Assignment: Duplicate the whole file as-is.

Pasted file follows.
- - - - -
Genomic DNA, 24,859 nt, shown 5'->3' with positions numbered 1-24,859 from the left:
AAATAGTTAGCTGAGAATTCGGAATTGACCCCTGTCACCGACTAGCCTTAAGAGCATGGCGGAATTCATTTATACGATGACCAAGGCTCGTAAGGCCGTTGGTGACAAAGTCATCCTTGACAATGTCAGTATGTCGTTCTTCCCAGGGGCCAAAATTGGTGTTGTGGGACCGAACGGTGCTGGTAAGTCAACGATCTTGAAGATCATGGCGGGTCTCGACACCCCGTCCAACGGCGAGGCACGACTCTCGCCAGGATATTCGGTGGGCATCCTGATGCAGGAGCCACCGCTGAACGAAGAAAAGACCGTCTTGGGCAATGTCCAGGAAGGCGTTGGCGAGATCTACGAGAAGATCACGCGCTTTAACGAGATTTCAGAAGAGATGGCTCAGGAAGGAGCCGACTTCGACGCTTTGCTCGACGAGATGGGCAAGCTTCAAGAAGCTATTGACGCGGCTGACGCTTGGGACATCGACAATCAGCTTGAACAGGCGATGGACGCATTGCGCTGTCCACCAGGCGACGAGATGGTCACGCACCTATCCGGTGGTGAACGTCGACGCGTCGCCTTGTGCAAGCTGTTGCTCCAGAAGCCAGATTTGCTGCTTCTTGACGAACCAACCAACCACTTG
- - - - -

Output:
Genomic DNA, 24,859 nt, shown 5'->3' with positions numbered 1-24,859 from the left:
AAATAGTTAGCTGAGAATTCGGAATTGACCCCTGTCACCGACTAGCCTTAAGAGCATGGCGGAATTCATTTATACGATGACCAAGGCTCGTAAGGCCGTTGGTGACAAAGTCATCCTTGACAATGTCAGTATGTCGTTCTTCCCAGGGGCCAAAATTGGTGTTGTGGGACCGAACGGTGCTGGTAAGTCAACGATCTTGAAGATCATGGCGGGTCTCGACACCCCGTCCAACGGCGAGGCACGACTCTCGCCAGGATATTCGGTGGGCATCCTGATGCAGGAGCCACCGCTGAACGAAGAAAAGACCGTCTTGGGCAATGTCCAGGAAGGCGTTGGCGAGATCTACGAGAAGATCACGCGCTTTAACGAGATTTCAGAAGAGATGGCTCAGGAAGGAGCCGACTTCGACGCTTTGCTCGACGAGATGGGCAAGCTTCAAGAAGCTATTGACGCGGCTGACGCTTGGGACATCGACAATCAGCTTGAACAGGCGATGGACGCATTGCGCTGTCCACCAGGCGACGAGATGGTCACGCACCTATCCGGTGGTGAACGTCGACGCGTCGCCTTGTGCAAGCTGTTGCTCCAGAAGCCAGATTTGCTGCTTCTTGACGAACCAACCAACCACTTG